Straight or extension ladders requiring support, ‘A’ frame ladders that are self-supporting, and vertical ladders with platforms, known as ‘cherry pickers.’
Level, level surface
Horizontal in all directions.
An acting area that is not level.
Raked stage
A stage where most or all of the performance area is raked.
An inclined walkway for getting from one elevation to another.
A temporary structure used to support workers and materials.

Working on a rake

  1. Each worker should be notified of the use of rakes prior to engagement (OHSA clause 25(2)(d)). When a rake is part of the design, the engager should consider the capabilities and physical fitness of the worker. Workers on medication or with existing medical conditions should speak to a physician before working on a rake.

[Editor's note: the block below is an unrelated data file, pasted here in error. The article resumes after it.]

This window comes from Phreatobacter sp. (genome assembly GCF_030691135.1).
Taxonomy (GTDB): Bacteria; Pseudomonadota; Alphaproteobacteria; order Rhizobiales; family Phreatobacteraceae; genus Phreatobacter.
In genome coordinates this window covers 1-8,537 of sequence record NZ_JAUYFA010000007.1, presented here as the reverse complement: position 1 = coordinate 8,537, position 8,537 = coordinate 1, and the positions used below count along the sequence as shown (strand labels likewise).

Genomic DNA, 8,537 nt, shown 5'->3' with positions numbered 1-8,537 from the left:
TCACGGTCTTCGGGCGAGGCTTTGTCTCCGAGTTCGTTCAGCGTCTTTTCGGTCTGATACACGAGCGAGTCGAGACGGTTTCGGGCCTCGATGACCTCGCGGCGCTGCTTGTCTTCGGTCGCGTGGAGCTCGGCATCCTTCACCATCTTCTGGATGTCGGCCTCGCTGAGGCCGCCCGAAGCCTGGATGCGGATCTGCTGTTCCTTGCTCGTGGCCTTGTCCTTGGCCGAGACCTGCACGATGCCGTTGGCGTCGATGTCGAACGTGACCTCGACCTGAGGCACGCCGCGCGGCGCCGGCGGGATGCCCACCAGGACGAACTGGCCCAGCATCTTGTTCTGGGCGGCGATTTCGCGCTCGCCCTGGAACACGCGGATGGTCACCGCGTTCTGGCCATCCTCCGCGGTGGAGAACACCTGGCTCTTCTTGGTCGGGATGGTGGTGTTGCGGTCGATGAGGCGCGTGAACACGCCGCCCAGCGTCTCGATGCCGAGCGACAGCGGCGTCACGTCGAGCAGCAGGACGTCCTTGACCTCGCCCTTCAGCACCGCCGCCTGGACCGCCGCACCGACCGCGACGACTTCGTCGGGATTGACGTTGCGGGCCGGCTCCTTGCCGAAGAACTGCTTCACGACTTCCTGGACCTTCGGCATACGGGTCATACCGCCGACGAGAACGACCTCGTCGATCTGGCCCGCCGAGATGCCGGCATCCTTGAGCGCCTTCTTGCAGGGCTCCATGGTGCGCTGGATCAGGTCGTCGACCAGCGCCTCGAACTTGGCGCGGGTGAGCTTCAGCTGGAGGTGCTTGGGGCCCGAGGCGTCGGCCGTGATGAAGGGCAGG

2. There should be adequate rehearsal on the rake particularly for any choreographed movement, such as dance or fight sequences (OHSA clause 25(2)(a)). ‘Adequate’ rehearsal should be determined by consultation before and during rehearsals, with performers and others working on the rake.
  3. Once work on the rake has started, wherever possible further rehearsal should include both work on the rake and less taxing rehearsal off the rake.
  4. Performers should be encouraged to do warm-up and cool-down exercises specific to working on a rake.
  5. Staging a performance on a rake should make reasonable accommodation for any pre-existing condition of a performer, such as an earlier injury or a predisposition to back or knee problems.
  6. As a widely recognised industry standard, working on a rake with a slope greater than 1:12, requires extra care and more frequent rest periods off the rake.